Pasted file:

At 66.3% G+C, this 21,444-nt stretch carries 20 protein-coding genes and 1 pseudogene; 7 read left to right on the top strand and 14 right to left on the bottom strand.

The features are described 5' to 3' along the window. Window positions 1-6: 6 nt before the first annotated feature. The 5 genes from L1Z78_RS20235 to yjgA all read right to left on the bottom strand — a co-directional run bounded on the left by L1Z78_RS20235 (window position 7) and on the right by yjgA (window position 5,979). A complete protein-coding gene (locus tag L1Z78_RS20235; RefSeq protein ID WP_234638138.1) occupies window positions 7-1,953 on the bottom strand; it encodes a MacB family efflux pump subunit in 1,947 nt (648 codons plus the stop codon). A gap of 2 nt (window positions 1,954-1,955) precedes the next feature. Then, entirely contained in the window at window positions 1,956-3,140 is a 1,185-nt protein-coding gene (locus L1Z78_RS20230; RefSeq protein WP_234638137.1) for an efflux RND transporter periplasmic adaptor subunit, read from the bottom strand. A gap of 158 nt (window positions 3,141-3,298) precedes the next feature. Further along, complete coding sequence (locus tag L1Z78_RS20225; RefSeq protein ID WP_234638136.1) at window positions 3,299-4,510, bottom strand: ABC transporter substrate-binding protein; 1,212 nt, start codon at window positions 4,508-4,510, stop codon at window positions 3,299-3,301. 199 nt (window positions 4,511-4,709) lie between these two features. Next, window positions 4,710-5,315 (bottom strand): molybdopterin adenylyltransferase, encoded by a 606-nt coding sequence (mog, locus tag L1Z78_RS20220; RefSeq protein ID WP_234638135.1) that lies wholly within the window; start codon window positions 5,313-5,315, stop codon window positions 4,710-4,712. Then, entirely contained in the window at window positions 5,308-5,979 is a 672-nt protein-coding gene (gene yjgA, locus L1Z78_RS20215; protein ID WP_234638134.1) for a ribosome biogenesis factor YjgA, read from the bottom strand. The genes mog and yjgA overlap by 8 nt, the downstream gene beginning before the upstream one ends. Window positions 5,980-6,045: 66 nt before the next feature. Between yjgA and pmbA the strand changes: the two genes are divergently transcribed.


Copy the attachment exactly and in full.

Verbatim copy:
At 66.3% G+C, this 21,444-nt stretch carries 20 protein-coding genes and 1 pseudogene; 7 read left to right on the top strand and 14 right to left on the bottom strand.

The features are described 5' to 3' along the window. Window positions 1-6: 6 nt before the first annotated feature. The 5 genes from L1Z78_RS20235 to yjgA all read right to left on the bottom strand — a co-directional run bounded on the left by L1Z78_RS20235 (window position 7) and on the right by yjgA (window position 5,979). A complete protein-coding gene (locus tag L1Z78_RS20235; RefSeq protein ID WP_234638138.1) occupies window positions 7-1,953 on the bottom strand; it encodes a MacB family efflux pump subunit in 1,947 nt (648 codons plus the stop codon). A gap of 2 nt (window positions 1,954-1,955) precedes the next feature. Then, entirely contained in the window at window positions 1,956-3,140 is a 1,185-nt protein-coding gene (locus L1Z78_RS20230; RefSeq protein WP_234638137.1) for an efflux RND transporter periplasmic adaptor subunit, read from the bottom strand. A gap of 158 nt (window positions 3,141-3,298) precedes the next feature. Further along, complete coding sequence (locus tag L1Z78_RS20225; RefSeq protein ID WP_234638136.1) at window positions 3,299-4,510, bottom strand: ABC transporter substrate-binding protein; 1,212 nt, start codon at window positions 4,508-4,510, stop codon at window positions 3,299-3,301. 199 nt (window positions 4,511-4,709) lie between these two features. Next, window positions 4,710-5,315 (bottom strand): molybdopterin adenylyltransferase, encoded by a 606-nt coding sequence (mog, locus tag L1Z78_RS20220; RefSeq protein ID WP_234638135.1) that lies wholly within the window; start codon window positions 5,313-5,315, stop codon window positions 4,710-4,712. Then, entirely contained in the window at window positions 5,308-5,979 is a 672-nt protein-coding gene (gene yjgA, locus L1Z78_RS20215; protein ID WP_234638134.1) for a ribosome biogenesis factor YjgA, read from the bottom strand. The genes mog and yjgA overlap by 8 nt, the downstream gene beginning before the upstream one ends. Window positions 5,980-6,045: 66 nt before the next feature. Between yjgA and pmbA the strand changes: the two genes are divergently transcribed.